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How to stop data lakes from getting swamped

By Julia Gabel
Mon 30 Apr 2018
FYI, this story is more than a year old

A “data lake” sure sounds inviting.

Cool flows of structured and unstructured data, all streaming into a vast repository, where companies are free to fish out awesome new insights all day long.

But without the right approach, that data lake isn’t as welcoming as it looks on the surface.

The sheer volume of data, for instance, can easily overwhelm companies who aren’t discerning about what is filling the lake, and why.

The weight of all this data can also clog things up unless companies are committed to using the latest technology to integrate it and process it for maximum insight.

The data also needs to be fast and easy to access and secure, so companies can get value from it while ensuring the data isn’t misused or compromised.

In short, it doesn’t take much for a data lake to start looking like a data swamp: a stagnant, murky place, where when you stick in a net, you can’t be sure what will come up.

Avoiding data swamps is a must to truly capitalize on increasing volumes of data and generate new business intelligence that propels growth.

Fortunately, there are ways to keep data lakes dynamic, pristine and viable business assets.

Save the lakes 

The rise of data lakes is the result of the sheer amount of information available today.

Technologies like the Internet of Things (IoT) and its billions of global sensors stream out data that’s never been collected before, promising the discovery of insights that just a few years ago weren’t knowable and the monetization of data flows that we didn’t imagine existed.

Today, for instance, agriculture companies can crunch centuries of crop data to better predict weather patterns and yields.

Transportation firms can turn to big data to optimize traffic routes by combining past and current records about vehicle speeds, weather, road conditions and fuel consumption. It’s exciting, but this kind of information must live somewhere where it’s useful, accessible and safe.

Data lakes that can’t offer those things are a waste of money and a lost opportunity to capitalize on today’s unbelievably rich data resources. Here are a few quick tips for companies looking to avoid data swamps:

  • Be selective

Information overload isn’t a new problem, but it takes on new dimensions for data lakes in an age when Cisco says global big data volumes are soaring toward 402 Exabytes (1 exabyte = 1 billion gigabytes) by 2021, an eight-fold increase from 2016.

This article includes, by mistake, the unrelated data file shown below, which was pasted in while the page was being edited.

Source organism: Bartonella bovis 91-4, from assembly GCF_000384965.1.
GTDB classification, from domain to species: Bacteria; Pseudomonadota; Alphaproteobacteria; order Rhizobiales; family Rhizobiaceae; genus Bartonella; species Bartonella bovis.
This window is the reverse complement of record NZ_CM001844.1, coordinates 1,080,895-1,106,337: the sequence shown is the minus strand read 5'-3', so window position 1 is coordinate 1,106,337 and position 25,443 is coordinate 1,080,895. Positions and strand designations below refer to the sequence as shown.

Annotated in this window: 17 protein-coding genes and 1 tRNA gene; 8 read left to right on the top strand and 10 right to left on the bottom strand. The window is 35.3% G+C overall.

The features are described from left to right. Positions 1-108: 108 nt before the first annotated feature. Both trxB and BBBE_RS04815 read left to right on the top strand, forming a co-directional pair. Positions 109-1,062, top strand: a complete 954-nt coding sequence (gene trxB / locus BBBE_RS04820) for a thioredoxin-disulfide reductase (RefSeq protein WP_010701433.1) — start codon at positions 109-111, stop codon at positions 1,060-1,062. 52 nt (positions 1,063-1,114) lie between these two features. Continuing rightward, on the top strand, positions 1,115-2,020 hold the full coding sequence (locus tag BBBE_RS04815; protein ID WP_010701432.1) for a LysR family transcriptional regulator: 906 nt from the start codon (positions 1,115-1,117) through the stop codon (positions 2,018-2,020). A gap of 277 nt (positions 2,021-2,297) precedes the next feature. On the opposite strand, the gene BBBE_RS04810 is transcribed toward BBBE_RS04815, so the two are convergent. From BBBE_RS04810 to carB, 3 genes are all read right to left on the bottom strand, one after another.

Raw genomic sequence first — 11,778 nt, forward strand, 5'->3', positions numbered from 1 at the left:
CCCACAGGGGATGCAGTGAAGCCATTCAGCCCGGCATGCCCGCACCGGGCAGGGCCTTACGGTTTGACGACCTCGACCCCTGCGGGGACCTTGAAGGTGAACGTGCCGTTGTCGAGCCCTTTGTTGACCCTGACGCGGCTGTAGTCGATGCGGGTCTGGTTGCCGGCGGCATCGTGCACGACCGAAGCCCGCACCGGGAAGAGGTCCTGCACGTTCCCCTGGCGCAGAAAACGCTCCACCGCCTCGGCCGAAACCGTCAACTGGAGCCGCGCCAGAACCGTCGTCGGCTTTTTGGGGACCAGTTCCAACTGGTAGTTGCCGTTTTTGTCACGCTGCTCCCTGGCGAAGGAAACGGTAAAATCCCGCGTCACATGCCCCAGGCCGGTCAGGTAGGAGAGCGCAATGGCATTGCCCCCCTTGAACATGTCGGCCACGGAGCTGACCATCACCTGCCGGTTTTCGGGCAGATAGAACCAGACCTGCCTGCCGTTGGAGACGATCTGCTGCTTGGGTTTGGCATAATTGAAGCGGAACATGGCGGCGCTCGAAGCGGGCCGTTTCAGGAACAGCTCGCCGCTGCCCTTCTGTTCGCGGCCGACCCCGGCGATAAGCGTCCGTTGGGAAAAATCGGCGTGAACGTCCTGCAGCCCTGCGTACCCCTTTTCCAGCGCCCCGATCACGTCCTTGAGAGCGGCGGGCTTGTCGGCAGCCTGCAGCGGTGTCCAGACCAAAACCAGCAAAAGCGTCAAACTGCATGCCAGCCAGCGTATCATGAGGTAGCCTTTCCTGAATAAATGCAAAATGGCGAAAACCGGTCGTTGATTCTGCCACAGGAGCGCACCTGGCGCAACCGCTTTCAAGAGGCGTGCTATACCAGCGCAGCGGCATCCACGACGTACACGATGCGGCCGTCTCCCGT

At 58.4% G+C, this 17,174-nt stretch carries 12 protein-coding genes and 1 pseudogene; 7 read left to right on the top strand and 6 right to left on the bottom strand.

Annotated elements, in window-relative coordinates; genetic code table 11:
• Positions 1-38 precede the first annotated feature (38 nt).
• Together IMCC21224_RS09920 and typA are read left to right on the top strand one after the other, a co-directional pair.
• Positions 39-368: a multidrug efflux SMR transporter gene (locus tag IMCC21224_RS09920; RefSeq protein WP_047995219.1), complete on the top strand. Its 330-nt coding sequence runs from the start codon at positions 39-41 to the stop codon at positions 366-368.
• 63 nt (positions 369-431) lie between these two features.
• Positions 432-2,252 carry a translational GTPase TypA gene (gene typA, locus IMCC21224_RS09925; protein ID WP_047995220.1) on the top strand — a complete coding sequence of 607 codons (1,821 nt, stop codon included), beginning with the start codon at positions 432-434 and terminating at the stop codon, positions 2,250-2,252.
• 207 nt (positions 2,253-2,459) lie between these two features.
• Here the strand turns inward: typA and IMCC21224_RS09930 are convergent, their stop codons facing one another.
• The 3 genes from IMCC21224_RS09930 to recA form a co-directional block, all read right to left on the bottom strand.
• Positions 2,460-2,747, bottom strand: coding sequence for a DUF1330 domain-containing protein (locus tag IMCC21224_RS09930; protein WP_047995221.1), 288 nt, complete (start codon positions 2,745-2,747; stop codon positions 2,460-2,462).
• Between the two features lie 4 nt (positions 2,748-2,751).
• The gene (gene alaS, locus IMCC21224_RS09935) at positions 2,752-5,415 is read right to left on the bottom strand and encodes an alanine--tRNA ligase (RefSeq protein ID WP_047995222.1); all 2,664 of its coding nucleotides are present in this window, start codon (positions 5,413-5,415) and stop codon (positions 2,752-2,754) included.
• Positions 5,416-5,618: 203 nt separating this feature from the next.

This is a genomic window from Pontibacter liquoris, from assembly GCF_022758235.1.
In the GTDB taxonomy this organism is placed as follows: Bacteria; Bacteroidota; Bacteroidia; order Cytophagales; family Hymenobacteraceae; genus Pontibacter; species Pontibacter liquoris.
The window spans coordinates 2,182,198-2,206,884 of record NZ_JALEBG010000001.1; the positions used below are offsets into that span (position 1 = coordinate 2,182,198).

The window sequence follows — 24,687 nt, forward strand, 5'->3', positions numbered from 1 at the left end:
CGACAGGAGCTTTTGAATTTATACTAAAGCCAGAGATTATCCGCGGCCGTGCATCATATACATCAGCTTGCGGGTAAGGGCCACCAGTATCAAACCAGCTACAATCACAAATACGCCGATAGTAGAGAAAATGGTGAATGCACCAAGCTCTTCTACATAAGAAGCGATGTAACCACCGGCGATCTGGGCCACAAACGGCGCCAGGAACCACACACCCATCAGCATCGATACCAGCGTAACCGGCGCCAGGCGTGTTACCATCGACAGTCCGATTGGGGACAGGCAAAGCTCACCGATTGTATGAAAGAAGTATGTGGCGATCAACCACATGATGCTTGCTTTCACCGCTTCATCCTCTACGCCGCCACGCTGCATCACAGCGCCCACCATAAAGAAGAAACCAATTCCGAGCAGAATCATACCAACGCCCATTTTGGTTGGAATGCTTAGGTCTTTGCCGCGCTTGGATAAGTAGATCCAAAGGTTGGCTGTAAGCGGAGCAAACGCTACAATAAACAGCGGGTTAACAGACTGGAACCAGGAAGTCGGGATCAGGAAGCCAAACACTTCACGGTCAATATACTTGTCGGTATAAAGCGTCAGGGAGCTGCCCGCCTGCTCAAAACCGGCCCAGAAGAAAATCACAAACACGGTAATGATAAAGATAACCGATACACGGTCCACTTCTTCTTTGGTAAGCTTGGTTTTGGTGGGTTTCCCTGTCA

In the face of all that information, companies need to resist the temptation to over-collect data just because it’s available.

Companies need to know exactly what business problem they are trying to address and precisely what they hope to achieve with the data they’re gathering.

This can help them avoid filling data lakes with volumes of information that do nothing but bury them in the muck and prevent them from taking advantage of what their data offers.

  • Automate

To truly make sense of the data filling their data lakes, companies need to take advantage of emerging technologies like artificial intelligence (AI) and machine learning that can help them sort, analyze and learn from the data with superhuman efficiency.

These capabilities help companies spot patterns, create hypothesis and find value in their data lakes that might otherwise go unnoticed.

Companies are increasingly learning this. In NewVantage Partners’ annual executive survey, 76.5% of executives indicate that the proliferation and greater availability of data is empowering AI and cognitive initiatives in their organizations.

“The survey results make clear that executives now see a direct correlation between big data capabilities and AI initiatives,” according to the MIT Sloan Management Review.

In short, more automation means fewer data swamps.

  • Keep it close

Distance matters because it delays many of the functions that prevent data lakes from devolving into data swamps.

The further away data lakes are from where data is created or needs to be accessed and analyzed, the greater the chance that latency will slow analytics engines or the various processes that drive AI, such as interconnection between cloud apps, data sources, users, etc.

Creating data lakes in proximity to where data is stored, produced or needed by users and applications maximizes security and optimizes the functions powered by the data the lakes contain, which keeps the lakes fresh and productive.

Data lakes thrive here

A global interconnection platform is a place where a data lake can thrive.

It provides the proximity to various sources, data stores, analytics, and cloud and network partners that’s so crucial to keeping data lakes healthy.

Platform Equinix spans 48 markets on five continents, so companies can create data lakes close to almost anywhere.

The network- and cloud-density on Platform Equinix (1,700+ networks, 2,900+ cloud and IT service providers) is also a huge benefit because it enables interconnection to the cloud and network services needed to fully exploit a company’s data assets.

In addition, Equinix Data Hub is a solution deployed on Platform Equinix that’s designed to enable companies worldwide to store vast amounts of data at a local level, for quick access by the people and applications that need it.

That’s a data swamp preventative if there ever was one.

Article by Jim Poole, Equinix Blog Network

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